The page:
Amphipolis: “The Caryatids are guarding the mother of Alexander”

Culminates anxiety about who is buried in the tomb of Casta hill in Amphipolis, after the new findings revealed by the excavations.

The funerary monument of Amphipolis monopolize several weeks the interest of historians around the world, who are trying to solve the riddle of the tomb based on the findings that come to light every day.

The caryatids which were discovered in Saturday by the head of the excavation Katerina Peristeri, have caused global admiration but also have sparked new scenarios around the dead on the tomb.

britarch“Amphipolis may be the tomb of Olympiad”

The renowned British Egyptologist Andrew Chang, says that the findings of Amphipolis “show” that the tomb might belong to the mother or the wife of Alexander the Great.

The historian and Egyptologist Andrew Chang, author of “Seeking the tomb of Alexander the Great,” said in the Discovery Channel that Amphipolis rosettes are like those that decorate the gold coffin found in the tomb of Philip II.

“It seems that the rosette is a trademark of the holder” said Chang in Discovery News, who believes that it is likely Olympiad, the mother of Alexander, to be located in this spectacular tomb.

The historical records show that the queens, who died in Amphipolis in the late 4th century BC, were Olympiad and Roxanne, (the wife of Alexander the Great). According to the Egyptologist, the most likely is that is the tomb of Olympiad but he does not exclude that both women might be buried here.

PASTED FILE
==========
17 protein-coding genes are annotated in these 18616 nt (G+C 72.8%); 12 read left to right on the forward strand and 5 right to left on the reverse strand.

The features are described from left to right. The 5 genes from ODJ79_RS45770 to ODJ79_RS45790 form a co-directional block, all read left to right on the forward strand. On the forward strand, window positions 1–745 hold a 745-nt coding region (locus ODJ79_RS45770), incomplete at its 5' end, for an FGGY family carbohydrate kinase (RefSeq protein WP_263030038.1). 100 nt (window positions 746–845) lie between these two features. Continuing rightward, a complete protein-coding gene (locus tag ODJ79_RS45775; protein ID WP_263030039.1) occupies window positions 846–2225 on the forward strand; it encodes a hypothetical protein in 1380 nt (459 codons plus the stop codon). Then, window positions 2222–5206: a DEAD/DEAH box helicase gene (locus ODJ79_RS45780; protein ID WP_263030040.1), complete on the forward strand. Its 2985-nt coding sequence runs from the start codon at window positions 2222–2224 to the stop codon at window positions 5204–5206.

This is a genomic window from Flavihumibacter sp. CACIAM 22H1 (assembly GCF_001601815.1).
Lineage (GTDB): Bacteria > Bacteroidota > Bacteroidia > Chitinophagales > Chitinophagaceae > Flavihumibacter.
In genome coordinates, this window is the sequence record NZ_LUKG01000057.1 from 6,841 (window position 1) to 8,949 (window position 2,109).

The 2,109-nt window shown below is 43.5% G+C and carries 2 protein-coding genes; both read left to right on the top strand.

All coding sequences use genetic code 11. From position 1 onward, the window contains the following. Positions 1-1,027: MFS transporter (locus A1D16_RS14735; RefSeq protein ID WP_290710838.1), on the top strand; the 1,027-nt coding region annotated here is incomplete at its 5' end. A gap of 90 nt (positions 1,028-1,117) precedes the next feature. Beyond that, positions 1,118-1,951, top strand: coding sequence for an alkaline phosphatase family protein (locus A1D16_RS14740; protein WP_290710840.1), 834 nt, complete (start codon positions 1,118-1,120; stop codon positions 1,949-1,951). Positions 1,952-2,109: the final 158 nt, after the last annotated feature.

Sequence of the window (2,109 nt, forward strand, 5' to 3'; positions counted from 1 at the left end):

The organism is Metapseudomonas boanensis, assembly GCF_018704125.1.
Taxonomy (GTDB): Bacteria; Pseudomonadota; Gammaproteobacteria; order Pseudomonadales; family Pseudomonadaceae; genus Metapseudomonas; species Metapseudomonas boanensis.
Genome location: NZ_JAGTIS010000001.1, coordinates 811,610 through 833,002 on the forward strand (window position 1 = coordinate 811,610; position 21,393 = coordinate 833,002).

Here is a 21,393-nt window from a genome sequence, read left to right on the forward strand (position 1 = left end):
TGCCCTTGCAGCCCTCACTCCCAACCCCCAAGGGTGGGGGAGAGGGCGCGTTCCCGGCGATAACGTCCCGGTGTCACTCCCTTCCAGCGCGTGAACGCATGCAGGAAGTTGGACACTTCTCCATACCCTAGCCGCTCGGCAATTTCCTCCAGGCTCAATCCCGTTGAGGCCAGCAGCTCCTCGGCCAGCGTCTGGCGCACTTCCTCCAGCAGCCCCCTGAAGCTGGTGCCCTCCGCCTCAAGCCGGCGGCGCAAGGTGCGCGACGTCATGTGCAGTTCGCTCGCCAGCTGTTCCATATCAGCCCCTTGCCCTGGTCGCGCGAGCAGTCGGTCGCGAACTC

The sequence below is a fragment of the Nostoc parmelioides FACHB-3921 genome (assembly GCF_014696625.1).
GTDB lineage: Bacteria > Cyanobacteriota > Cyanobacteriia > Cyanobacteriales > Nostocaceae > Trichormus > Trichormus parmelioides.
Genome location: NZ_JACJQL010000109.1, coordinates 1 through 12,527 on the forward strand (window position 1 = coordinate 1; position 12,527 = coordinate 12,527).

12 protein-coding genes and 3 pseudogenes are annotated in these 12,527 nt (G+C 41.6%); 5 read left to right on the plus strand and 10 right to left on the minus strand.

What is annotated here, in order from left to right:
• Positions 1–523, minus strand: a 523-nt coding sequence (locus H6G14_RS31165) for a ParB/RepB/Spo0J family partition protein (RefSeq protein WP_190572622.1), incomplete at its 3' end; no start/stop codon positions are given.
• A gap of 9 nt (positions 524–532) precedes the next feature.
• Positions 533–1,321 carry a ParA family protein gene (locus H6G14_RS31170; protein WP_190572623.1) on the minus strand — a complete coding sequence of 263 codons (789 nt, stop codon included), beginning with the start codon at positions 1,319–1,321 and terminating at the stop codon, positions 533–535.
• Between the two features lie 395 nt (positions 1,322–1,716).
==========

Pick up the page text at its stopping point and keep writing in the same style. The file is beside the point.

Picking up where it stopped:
The broken face of a Caryatid shows possible desecration?

On the side of the Ministry of Culture, however, the secretary general Lina Mendoni, expressed her confidence that the absence of the face of one Caryatid is due to aging of materials rather than looting from tomb robbers looters.

The general secretary of the Ministry of Culture, speaking on the morning show of Mega, described the discovery of two Caryatids, which have impressed the international community and archaeologists, as an extra feature on the importance of the funerary monument of Amphipolis.

Regarding the absence of the face in one Caryatid, Mrs. Mendoni said that probably is due to aging of materials and the falling stones from above.

The scenario of theft

The archaeologist Petros Themelis speaking on Sunday to Nerit’s news bulletin, said that the Caryatids is an element that has been beyond the Erechtheion and Delphi. He also said that about the cut arms, it is most likely that someone entered the tomb in order to remove the leaden stick which was used to support the arms to the bodies of the Caryatids.

What is the significance of the Caryatids on the Greek culture?

What do we know about this type of sculpture with famous representatives of the six daughters that supported the roof of the south porch of the Erechtheion, from which today five are “reborn” with the help of modern technology in the Acropolis Museum and the sixth, which was violently removed by Elgin in 1801, is in the British Museum? According to the prevailing opinion, the Caryatids are identical with the girls from Karyes of Lakonia who danced with baskets on their head in rituals in honor of Caryatid Artemis. The female figures were used in ancient architecture mainly in Ionic columns, while the male equivalent had the form of Atlas.